If the stock can split, you must commit.
On Monday, e-commerce giant Shopify became the latest tech company to propose a stock split, an increasingly favored tool for stimulating retail interest by making stock ownership seem cheaper. Retail traders, start your engines.
Split’s Always Sunny in Ottawa
Technically, a stock split doesn’t do anything except increase share count. A company’s board proportionately issues more stock without diluting current shareholders’ stakes, thereby increasing the number of outstanding shares. This inversely lowers individual share value, but nothing happens to the market value of the company — it doesn’t change revenue forecasts or any core financials. However, in defiance of logic, it routinely excites traders anyway, especially retail investors who can buy a seemingly cheaper (in reality, smaller) piece of the pie.
Alphabet, for example, announced in February that it will do a 20-for-1 stock split on July 15. That means it will give current shareholders 19 additional shares for every one they own, thus dividing the company’s share price by 20. Right now, one Google share is worth $2,665, which implies a price of about $133 if the split happened today. Ottawa-based Shopify, which climbed to more than $1,600 a share last year, is among the worst hit by this year’s tech rout. At $603, the company is down 55% in 2022. Shopify’s proposed 10-for-1 split aims to get some of its mojo back by capitalizing on investor excitement:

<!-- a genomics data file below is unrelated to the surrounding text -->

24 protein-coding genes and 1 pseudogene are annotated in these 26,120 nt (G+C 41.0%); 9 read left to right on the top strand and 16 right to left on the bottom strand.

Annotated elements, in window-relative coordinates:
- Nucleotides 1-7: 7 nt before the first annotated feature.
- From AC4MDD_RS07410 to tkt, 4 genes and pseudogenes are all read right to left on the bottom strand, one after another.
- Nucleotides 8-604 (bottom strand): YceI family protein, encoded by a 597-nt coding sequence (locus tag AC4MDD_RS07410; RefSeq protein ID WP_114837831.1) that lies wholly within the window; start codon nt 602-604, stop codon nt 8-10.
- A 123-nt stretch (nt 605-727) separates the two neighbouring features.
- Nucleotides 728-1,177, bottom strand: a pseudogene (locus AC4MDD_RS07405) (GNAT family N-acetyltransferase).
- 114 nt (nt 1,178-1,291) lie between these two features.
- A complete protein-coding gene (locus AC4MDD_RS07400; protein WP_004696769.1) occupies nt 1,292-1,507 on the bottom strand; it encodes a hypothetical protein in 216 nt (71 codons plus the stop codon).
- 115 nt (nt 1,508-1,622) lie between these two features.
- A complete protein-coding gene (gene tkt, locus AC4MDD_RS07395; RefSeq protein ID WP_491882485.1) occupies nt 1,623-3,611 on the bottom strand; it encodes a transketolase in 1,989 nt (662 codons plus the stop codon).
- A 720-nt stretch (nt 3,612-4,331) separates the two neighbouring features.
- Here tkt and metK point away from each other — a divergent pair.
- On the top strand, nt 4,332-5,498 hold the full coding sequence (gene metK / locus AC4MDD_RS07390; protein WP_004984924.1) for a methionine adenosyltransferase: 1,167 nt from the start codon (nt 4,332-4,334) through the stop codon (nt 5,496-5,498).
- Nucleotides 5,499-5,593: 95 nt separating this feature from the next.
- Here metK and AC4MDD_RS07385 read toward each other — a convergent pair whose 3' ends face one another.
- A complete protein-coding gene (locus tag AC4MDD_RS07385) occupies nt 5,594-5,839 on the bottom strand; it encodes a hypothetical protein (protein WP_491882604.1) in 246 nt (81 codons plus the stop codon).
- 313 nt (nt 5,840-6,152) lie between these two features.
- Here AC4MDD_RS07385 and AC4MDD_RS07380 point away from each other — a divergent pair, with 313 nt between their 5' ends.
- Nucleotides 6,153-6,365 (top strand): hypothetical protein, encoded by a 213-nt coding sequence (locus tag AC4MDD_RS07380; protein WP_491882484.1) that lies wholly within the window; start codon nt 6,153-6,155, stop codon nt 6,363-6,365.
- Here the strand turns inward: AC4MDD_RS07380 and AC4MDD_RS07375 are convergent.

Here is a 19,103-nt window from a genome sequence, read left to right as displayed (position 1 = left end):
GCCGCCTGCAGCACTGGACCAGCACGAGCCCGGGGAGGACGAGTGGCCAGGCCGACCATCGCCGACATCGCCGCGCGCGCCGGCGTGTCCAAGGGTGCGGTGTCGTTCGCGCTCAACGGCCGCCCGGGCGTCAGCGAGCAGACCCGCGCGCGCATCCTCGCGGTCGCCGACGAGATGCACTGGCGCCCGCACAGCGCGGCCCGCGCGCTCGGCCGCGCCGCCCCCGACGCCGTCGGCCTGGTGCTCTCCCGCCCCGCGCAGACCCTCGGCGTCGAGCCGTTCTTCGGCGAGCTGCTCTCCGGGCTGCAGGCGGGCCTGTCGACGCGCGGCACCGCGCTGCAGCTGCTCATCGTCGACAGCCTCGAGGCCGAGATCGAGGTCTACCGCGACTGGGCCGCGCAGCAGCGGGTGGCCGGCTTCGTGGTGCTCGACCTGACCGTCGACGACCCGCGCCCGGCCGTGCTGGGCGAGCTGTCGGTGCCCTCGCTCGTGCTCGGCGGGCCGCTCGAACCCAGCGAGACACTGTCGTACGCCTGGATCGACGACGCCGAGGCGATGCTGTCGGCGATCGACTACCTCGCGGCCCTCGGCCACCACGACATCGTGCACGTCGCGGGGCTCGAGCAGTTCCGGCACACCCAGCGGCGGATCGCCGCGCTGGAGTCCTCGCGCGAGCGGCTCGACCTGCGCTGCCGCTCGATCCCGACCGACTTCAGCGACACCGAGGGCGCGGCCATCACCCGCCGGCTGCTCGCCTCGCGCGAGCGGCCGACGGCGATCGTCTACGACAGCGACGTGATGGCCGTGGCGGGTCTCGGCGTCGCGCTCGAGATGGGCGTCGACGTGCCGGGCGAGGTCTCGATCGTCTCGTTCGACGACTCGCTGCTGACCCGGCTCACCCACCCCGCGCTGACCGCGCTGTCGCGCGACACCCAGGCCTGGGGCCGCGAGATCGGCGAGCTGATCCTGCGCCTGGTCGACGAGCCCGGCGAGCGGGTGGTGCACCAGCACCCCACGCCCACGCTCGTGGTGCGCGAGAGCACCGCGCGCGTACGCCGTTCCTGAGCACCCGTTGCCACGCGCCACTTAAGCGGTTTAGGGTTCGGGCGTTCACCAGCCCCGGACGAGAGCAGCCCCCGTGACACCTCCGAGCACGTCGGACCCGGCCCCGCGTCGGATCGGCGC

- S&P 500 companies that announced splits since 1980 have, on average, performed 16% better than the index in the following 12 months, according to Bank of America Securities.
- In addition to Alphabet, Tesla and Amazon have announced stock split plans this year. Tesla shares rose 8% the day it announced its split, Alphabet jumped by 7.5%, and Amazon went up by 5.4%.
Complicated Accounting: Shopify, which went public in 2015, is known for an especially weird share structure. CEO and founder Tobi Lütke and other key personnel own Class B shares with 10 times the voting power of Class A shares. If their Class B supershares ever fall below 5% of outstanding shares, they automatically become Class A shares, essentially stripping away management’s control. In addition to the stock split, Shopify is proposing to give Lütke a special “founder share” that will increase his voting shares to 40% — and which he can keep as long as he remains with the company.